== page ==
Specialty Medicines revenues declined 9% from the year-ago period to $2.1 billion due to lower sales of its central nervous system (CNS) and oncology products.
Among Teva’s various therapeutic areas, CNS sales declined 18% to $1.16 billion due to lower sales of multiple sclerosis drug, Copaxone, Teva’s lead branded product.
Sales of respiratory products rose 3% to $322 million, oncology product sales declined 16% to $280 million, and women’s health business recorded a 2% decline in revenues to $115 million. Other specialty revenues rose 107% to $190 million.
Worldwide revenues of Copaxone declined 10% to $1 billion. Sales in the U.S. declined 12% to $843 million due to lower volumes of the 20 mg formulation, which is facing generic competition and negative net pricing effects despite the 7.9% price increase taken in January. In Jun 2015, Novartis AG’s NVS generic arm, Sandoz launched Glatopa, a once-daily generic version of 20 mg formulation of Copaxone.
Ex-U.S. sales of Copaxone declined 3% to $180 million.
The 40 mg thrice-weekly (3TW - three times a week) formulation of Copaxone accounted for more than 85% of total Copaxone scrips in the U.S. at the end of the reported quarter. We note that Teva is facing patent challenges for the 40 mg formulation.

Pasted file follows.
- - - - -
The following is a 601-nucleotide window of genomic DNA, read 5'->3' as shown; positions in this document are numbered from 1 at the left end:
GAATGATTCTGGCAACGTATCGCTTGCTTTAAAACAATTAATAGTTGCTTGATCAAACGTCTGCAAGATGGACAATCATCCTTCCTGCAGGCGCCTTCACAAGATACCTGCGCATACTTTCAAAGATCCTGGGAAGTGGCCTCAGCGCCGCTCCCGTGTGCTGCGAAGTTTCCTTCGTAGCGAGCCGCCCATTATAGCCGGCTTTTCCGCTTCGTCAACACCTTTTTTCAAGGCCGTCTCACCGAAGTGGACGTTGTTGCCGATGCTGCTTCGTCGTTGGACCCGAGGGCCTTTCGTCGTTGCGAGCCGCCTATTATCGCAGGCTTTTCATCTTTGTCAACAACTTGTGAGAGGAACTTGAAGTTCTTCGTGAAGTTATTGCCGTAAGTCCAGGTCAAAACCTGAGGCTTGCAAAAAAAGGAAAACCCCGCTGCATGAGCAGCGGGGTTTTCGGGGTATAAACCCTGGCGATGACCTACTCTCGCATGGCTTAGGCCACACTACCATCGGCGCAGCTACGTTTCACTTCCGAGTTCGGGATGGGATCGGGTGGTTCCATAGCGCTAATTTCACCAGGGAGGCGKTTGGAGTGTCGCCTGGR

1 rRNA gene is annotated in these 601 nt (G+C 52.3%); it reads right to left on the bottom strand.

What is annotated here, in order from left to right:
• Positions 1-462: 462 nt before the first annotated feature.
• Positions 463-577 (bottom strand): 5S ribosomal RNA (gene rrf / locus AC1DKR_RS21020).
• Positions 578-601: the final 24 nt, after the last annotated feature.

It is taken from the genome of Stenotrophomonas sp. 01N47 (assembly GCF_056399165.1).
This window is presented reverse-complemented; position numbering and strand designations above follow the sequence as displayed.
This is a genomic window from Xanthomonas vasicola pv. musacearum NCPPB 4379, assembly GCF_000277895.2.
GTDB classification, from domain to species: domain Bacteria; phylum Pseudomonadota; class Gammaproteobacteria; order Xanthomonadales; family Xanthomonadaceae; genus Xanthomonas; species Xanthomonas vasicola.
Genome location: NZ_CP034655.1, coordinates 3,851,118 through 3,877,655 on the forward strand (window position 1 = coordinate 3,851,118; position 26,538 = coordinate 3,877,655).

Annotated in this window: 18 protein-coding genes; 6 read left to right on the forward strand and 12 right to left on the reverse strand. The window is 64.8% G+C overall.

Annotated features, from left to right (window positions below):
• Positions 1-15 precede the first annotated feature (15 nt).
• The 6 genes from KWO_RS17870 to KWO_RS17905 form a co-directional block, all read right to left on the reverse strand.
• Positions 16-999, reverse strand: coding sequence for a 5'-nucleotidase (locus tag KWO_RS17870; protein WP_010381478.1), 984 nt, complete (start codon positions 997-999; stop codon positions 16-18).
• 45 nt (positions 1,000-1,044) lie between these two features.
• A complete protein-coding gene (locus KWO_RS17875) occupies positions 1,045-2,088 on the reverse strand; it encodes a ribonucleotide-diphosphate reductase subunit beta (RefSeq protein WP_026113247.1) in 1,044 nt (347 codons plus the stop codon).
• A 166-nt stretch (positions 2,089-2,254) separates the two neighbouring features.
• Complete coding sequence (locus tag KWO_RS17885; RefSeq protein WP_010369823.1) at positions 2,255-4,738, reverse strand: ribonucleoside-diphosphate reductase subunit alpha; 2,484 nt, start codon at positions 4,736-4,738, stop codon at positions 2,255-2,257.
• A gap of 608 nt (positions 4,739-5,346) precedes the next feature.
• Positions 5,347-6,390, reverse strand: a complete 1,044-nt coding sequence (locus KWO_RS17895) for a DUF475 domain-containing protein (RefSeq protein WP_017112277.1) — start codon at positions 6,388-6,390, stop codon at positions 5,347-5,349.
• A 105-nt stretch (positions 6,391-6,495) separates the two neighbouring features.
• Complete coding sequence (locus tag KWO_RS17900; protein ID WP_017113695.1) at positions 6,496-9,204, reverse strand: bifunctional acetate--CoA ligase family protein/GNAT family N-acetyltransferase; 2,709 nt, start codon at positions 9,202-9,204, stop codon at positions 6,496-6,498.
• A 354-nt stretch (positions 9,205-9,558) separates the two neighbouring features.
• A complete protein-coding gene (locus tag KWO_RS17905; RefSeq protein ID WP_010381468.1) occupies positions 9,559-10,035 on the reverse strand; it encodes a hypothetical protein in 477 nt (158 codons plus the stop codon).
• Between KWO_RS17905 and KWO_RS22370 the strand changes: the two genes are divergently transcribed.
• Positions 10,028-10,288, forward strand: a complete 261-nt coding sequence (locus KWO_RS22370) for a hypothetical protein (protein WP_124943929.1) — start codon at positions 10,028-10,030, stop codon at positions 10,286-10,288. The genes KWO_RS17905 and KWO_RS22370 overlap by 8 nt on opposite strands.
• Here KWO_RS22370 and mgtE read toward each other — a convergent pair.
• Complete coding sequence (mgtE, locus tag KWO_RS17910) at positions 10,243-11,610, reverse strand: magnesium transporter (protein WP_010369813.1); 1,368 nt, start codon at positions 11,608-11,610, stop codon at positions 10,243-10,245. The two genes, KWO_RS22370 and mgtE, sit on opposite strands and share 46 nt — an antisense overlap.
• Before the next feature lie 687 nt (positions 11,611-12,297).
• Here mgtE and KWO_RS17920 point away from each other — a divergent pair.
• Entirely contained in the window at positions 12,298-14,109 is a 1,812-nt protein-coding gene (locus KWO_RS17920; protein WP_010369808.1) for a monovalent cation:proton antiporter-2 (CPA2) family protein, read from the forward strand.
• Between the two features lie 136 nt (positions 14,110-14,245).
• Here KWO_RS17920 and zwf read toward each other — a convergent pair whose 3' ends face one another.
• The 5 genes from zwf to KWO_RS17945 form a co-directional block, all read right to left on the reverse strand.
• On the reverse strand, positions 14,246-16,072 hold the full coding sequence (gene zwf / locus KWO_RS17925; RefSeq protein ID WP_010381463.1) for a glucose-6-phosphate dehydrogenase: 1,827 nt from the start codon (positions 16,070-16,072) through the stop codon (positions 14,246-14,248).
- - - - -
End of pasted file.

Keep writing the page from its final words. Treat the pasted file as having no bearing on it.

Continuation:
Companies like Mylan N.V. MYL and Momenta Pharmaceuticals are looking to get approval for their generic versions of the 40-mg thrice-weekly formulation of Copaxone. In late January, Teva suffered a major setback with the U.S. District Court for the District of Delaware invalidating four of the five Orange Book patents protecting Copaxone 40 mg. Teva intends to appeal against the decision. However, generic versions of the 40 mg formulation have not been launched yet. The FDA approval of Momenta’s generic version of Copaxone has been delayed owing to manufacturing issues.
Teva does not expect any generic competition for Copaxone 40 mg this year. However, the company said that in case, a generic version was launched for a full quarter this year, it will hurt earnings by 20 – 25 cents.
Among other products, Azilect sales declined 69% to $34 million as a generic version of the drug was launched in the U.S. ProAir declined 9% to $123 million, combined Treanda and Bendeka revenues declined 21% to $163 million and QVAR declined 8% to $107 million.
The Other segment (distribution and other activities) recorded revenues of $543 million, up 158.6%. The segment mainly gained from the inclusion of distribution revenues from Anda.